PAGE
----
A BPF Microconference will be featured at this year's Linux Plumbers Conference (LPC) in Lisbon, Portugal.
The goal of the BPF Microconference is to bring BPF developers together to discuss and hash out unresolved issues and to move new ideas forward. The focus of this year's event is on the core BPF infrastructure as well as its many subsystems and related user space tooling.
The BPF Microconference will be open to all LPC attendees. There is no additional registration required. This is also a great occasion for BPF users and developers to meet face to face and to exchange and discuss developments.
Similar to last year's BPF Microconference the main focus will be on discussion rather than pure presentation style.
Therefore, each accepted topic will provide introductory slides with subsequent discussion as the main part for the rest of the allocated time slot. The expected time for one discussion slot is approximately 20 min.
MC is lead by both BPF kernel maintainers:
The way BPF application developers build applications is constantly improving. There are still rough corners, as well as (as of yet) fundamentally inconvenient developer workflows involved (e.g., on-the-fly compilation). The ultimate goal of BPF application development is to provide experience as straightforward and simple as a typical user-land application.
We'll discuss major pain points...
Debugging BPF program logic is hard these days.
Developers typically write their programs and
then checking map values or perf_event outputs
make sense or not. For tricky issues, temporary
maps or bpf_trace_printk are used so developer
can get more insight about what happens. But
this requires possibly multiple rounds of
modifying sources, recompilation and redeployment, etc.
At the LSF/MM eBPF track, we discussed the necessity of a common Go
library to interact with BPF. Since then, Cilium and Cloudflare have
worked out a proposal to upstream parts of github.com/newtools/ebpf
and github.com/cilium/cilium/pkg/bpf into a new common library.
Our goal is to create a native Go library instead of a CGO wrapper
of C libbpf. This provides superior performance,...
Currently, most BPF functionality requires CAP_SYS_ADMIN or CAP_NET_ADMIN. However, in many cases, CAP_SYS_ADMIN/CAP_NET_ADMIN gives the user more than enough permissions. For example, tracing users need to load BPF programs and access BPF maps, so they need CAP_SYS_ADMIN. However, they don't need to modify the system, so CAP_SYS_ADMIN adds significant risk.
To better control BPF...
eBPF offload is a powerful feature on modern SmartNICs used to accelerate
XDP or TC based BPF. The current kernel eBPF offload infrastructure was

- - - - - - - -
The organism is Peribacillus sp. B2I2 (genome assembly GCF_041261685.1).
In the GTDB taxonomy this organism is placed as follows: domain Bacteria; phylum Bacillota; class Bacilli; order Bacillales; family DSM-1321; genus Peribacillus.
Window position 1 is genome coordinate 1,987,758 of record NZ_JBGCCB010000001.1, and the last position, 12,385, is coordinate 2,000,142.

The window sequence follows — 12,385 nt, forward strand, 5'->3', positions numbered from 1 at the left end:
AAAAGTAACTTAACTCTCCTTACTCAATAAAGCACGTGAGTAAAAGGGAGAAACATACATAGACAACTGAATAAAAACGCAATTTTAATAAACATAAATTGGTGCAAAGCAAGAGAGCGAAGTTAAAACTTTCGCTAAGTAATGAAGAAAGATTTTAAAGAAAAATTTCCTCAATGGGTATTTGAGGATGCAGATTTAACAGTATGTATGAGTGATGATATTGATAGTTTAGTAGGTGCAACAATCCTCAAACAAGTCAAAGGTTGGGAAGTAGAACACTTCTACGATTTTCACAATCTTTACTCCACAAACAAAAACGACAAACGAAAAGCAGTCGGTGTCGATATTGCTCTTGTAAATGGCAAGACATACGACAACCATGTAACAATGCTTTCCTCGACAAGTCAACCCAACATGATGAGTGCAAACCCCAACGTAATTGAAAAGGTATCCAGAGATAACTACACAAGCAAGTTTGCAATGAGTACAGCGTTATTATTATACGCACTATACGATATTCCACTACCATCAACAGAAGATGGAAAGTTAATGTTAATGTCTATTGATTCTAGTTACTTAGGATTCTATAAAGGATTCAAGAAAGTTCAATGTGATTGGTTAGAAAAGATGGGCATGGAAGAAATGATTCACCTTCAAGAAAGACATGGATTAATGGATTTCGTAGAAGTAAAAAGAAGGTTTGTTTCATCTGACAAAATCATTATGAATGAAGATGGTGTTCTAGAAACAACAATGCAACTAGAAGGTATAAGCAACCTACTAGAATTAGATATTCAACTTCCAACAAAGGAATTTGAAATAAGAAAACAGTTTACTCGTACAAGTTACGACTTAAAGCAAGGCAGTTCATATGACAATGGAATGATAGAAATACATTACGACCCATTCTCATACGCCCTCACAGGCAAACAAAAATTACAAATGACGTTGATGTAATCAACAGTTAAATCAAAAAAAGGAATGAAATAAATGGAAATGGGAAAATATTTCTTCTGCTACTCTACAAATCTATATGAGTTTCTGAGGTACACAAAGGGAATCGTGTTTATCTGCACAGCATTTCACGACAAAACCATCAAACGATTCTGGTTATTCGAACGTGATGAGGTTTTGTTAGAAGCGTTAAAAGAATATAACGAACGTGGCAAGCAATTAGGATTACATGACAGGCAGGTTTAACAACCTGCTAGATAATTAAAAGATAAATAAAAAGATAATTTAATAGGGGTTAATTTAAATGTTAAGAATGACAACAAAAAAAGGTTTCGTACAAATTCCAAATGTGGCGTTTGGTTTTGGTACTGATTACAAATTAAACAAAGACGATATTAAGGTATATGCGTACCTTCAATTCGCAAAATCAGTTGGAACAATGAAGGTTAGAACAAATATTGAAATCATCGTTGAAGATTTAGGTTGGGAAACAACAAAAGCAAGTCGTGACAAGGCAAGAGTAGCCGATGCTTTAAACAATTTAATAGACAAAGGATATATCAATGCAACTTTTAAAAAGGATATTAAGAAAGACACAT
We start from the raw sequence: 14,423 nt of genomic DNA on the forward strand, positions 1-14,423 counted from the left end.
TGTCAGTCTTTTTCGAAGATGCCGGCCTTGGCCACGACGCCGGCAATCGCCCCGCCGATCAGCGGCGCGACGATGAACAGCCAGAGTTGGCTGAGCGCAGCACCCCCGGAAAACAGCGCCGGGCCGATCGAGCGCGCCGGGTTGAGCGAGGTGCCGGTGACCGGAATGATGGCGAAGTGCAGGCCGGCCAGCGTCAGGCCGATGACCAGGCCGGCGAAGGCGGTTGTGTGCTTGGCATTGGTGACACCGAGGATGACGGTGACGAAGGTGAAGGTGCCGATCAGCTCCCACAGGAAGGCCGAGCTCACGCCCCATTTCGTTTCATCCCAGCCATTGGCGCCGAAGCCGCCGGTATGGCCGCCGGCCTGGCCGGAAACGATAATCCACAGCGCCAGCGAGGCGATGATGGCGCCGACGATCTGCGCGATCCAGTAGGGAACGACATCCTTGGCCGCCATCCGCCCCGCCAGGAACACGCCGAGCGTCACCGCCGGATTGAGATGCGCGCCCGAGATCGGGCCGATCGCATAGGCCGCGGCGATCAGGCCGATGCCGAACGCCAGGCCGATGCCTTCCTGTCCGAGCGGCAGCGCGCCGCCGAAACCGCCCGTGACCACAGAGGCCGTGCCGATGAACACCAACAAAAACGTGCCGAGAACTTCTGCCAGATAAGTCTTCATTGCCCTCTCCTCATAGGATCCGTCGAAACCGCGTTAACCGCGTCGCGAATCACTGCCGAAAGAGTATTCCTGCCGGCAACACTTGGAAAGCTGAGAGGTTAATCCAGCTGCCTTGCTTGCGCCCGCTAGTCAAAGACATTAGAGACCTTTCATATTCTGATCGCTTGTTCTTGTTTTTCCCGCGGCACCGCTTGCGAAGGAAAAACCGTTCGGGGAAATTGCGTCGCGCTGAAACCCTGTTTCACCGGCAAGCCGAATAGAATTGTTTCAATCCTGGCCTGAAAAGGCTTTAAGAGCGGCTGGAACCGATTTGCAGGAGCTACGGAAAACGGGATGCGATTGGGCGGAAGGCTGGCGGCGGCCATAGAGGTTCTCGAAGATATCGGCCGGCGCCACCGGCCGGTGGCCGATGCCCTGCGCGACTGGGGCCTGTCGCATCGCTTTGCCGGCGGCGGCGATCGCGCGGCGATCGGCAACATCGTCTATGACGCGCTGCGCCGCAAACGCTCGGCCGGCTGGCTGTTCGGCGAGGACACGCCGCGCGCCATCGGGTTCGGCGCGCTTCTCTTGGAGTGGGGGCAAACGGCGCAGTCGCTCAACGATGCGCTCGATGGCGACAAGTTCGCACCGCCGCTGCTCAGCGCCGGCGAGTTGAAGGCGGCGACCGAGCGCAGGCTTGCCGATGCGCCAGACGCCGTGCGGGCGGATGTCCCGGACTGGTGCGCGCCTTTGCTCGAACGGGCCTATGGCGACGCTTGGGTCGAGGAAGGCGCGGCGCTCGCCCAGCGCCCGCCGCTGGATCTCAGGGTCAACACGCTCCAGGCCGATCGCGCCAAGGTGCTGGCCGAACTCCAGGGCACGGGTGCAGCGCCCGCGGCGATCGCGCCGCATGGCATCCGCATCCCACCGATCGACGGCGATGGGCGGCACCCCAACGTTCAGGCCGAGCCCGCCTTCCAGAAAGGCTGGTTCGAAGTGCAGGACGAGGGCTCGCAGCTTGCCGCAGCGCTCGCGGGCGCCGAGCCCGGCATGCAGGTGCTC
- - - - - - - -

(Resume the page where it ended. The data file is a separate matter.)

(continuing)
introduced for the Netronome NFP based SmartNICs, these were based around a
proprietary ISA and had some specific verifier requirements.
In the near future this may be joined by SmartNICs using public ISA's such
as RISC-V and Arm which also happen...
Currently, the BPF verifier has to "execute" code at least once and then it can prune branches when it detects the state is the same. In this session we would like to cover a technique called Scalar Evolution (SCEV) which is used by LLVM and GCC to perform optimization passes such as identifying and promoting induction variables and do worst case trip analysis over loops. At its most basic...
The Restartable Sequences system call [1,2,3,4] introduced in Linux 4.18 has limitations which can be solved by introducing a bytecode interpreter running in inter-processor interrupt context which accesses user-space data.
This discussion is about the subset of the eBPF bytecode and context needed by this interpreter, and extensions of that bytecode to cover load-acquire and...
Existing Linux Security Modules can only be extended by modifying and rebuilding the kernel, making it difficult to react to new threats. The Kernel Runtime Security Instrumentation project (KRSI) ([prototype code]) aims to help this by providing an LSM that allows eBPF programs to be added to security hooks.
The talk discusses the need for such an LSM (with representative use cases) and...
bcc community has long discussed that batch
dump, lookup and delete will help its typical
use case, periodically retrieving and deleting
all samples in the kernel. Without batch APIs,
bcc typically does
iterate through all keys (get_next_key API)
get (key, value) pairs
iterate through all keys to delete them
Also, Brian Vazquez
has proposed BPF_MAP_DUMP command to dump
more than one...